In the history of aphrodisiacs, a considerable space is occupied by fragrances which are believed to enhance sexual desire both among men and women. This may owe to the fact that the part of the human brain that is responsible for processing smells is directly connected to the limbic brain which is the part that influences emotions including those related to desire and sex. And since women possess a keener sense of smell as compared to men, they are more likely to being sexually aroused by certain fragrances.
Scents associated with food
Food and love are the two primal appetites in humans. Both need to be fulfilled and the gratification of both is enormously pleasing to the body and soul. However recent studies have shown that male and female libidos react differently to the aromas of various foods. One such study was conducted by Dr. Alan R. Hirsch, MD, neurological director of the Smell and Taste Treatment and Research Foundation in Chicago and the author of Scentsational Sex. The study exposed men and women to the smells of different foods and herbs and then evaluated the degree of sexual arousal by measuring the blood flow to the genital regions. Among women participants, the combined scent of cucumber and Good and Plenty, a licorice-flavored candy, ranked as the top potent aphrodisiac smell, most increasing the blood flow to the vaginal areas. Why these foods should emerge as most sexually suggestive probably lies in the interplay of a number of factors but according to Hirsch it is most likely due to a combination of physiological and psychological factors. Some smells like licorice are believed to affect sex hormones in the body while other odors may recall some pleasant experience in the past and thus act as sexually suggestive. The psychological aspect is also the reason why some smells may be more sexually potent for some women than others. Interestingly in the study conducted by Hirsch it was found that unlike men, women actually reported a drop in sexual arousal when exposed to certain smells like cherry, barbequed or roasting meats.
Body smells and sex
The close interplay of scents and sex among humans may be the genetic consequence of the descent from other mammals. The entire animal kingdom and even some plants send and receive smells through the exchange of pheromones. These are chemicals excreted by animals that have the ability to influence other members of the same species. There are two main types of pheromones – the slow acting ones known as primer pheromones and the ones that act immediately known as releaser pheromones. Among humans, an instance of the former type of pheromones is the phenomenon of menstrual synchrocity in which women living in close quarters tend to have their menstrual periods around the same time. However scientists are not sure that the other type of pheromones exists among humans, the most obvious example of which is the sex pheromone. In certain species of primates, the females are sexually attracted to the release of sex pheromones excreted in the sweat of male members. There have been numerous studies trying to find similar patterns among humans too. In one such study, a team from the University of Chicago and the Monell Chemical Senses Centre in Philadelphia found that chemical cues present in the sweat of nursing mothers could boost sexual desire among women. The study required a group of women to fill a questionnaire about their sexual moods after sniffing a pad that had been scented with the sweat of a breastfeeding woman. The results showed that in women with partners, sexual desire increased by 24 per cent, and the number of sexual fantasies increased by 17 per cent in women without partners. In a control group, women without partners reported a 28 per cent decrease in sexual fantasies. Researchers believe that the result can be traced back to the earliest days of human evolution when food was scarce. Since lactation requires consumption of additional food, the chemicals in the sweat of nursing women may have signaled to other women that food was abundant and this was a good time to breed, in other words, they could go ahead and have sex.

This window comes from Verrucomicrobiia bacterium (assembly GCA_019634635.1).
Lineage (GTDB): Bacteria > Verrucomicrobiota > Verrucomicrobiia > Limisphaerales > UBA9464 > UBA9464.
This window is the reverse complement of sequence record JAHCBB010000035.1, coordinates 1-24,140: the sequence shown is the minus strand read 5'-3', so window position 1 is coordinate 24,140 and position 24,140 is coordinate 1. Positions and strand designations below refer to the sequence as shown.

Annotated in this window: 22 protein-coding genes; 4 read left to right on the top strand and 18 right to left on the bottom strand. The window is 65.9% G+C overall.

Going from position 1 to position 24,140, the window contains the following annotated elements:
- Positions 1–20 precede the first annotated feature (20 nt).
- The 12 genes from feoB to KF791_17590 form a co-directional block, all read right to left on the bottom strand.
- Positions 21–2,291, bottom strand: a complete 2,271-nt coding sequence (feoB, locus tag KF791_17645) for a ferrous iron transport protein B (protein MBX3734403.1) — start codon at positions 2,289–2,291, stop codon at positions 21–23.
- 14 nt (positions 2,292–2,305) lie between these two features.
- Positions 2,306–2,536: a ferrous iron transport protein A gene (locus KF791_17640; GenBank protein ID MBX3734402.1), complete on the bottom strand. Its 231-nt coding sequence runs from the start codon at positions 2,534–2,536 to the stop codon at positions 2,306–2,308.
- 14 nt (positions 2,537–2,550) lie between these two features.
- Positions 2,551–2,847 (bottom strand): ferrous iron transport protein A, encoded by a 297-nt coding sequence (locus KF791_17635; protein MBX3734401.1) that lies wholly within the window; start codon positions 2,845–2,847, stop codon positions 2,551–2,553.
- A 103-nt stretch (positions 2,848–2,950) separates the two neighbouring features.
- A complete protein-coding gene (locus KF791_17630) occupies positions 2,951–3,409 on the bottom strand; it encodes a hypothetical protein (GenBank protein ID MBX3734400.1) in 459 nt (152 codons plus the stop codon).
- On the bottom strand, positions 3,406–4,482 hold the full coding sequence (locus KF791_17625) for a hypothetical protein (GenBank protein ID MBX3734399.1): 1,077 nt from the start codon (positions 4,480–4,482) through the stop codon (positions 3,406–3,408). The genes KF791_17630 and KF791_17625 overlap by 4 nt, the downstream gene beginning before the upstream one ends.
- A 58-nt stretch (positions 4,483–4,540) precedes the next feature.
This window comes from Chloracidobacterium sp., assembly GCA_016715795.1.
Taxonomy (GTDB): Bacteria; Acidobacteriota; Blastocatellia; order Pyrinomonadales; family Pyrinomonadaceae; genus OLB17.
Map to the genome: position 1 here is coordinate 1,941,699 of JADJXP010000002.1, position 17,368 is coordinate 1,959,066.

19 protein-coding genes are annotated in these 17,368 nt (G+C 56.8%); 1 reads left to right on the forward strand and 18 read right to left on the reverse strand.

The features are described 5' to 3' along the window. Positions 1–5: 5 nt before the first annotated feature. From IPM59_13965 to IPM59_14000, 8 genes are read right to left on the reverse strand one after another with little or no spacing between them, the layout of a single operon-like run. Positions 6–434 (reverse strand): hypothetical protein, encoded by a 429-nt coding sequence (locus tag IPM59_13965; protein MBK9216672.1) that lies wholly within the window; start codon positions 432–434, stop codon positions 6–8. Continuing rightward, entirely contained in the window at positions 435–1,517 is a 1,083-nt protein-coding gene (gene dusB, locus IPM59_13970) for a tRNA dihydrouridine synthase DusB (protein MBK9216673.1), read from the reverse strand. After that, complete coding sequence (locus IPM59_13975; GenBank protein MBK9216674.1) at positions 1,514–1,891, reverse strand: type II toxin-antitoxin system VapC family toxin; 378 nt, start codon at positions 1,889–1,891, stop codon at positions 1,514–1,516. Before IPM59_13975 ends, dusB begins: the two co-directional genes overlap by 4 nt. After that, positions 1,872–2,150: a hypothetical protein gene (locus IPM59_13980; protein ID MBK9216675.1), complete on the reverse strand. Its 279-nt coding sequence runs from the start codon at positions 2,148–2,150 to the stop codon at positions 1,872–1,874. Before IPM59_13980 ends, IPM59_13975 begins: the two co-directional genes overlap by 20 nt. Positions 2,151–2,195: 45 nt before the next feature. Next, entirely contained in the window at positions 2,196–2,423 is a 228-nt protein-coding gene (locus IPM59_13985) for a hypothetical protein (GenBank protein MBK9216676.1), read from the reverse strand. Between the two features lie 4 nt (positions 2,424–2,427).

Yet another study on the interplay of male sweat and female sexual desire found that when exposed to various types of sweat from male bodies, women’s brains were able to differentiate between sexual sweat and neutral sweat without being overtly aware about it. While the results of the study, published in the 2009 January issue of The Journal of Neuroscience, holds tantalizing possibilities of sexual desire being affected by odor, this still does not mean that women will be attracted to men who haven’t showered for days.
Scents with various effects
Finally the secret to a scent acting like an aphrodisiac for women may lie in the unique characteristics of the particular smell. There are certain fragrances like vanilla which are believed to induce a positive effect on the emotions of women. Much like the taste of chocolate, the sweet welcoming smell of vanilla may help in uplifting the mood of women and make them much more open to enjoying love. Again rich warm scents like ylang ylang and rose are known to be deeply stimulating to the senses thereby signaling the brain to increase the activity of sex hormones and leading to enhanced sexual arousal. The scent of herbs like lavender and clary sage may help a woman to de-stress and lower her sexual inhibitions. In this way by relaxing the mind and soothing away tensions, certain aromas may help to create the right mood for love and in the process act like aphrodisiac scents.
Despite all the claims made in favor of aphrodisiac scents, the FDA warns that there is still no hard scientific proof that any of them can cure sexual dysfunction. What certain fragrances can do however is to create psychological conditions conducive to sexual pleasure and use the interplay of senses like smells, tastes and textures to evoke sexual desire among women.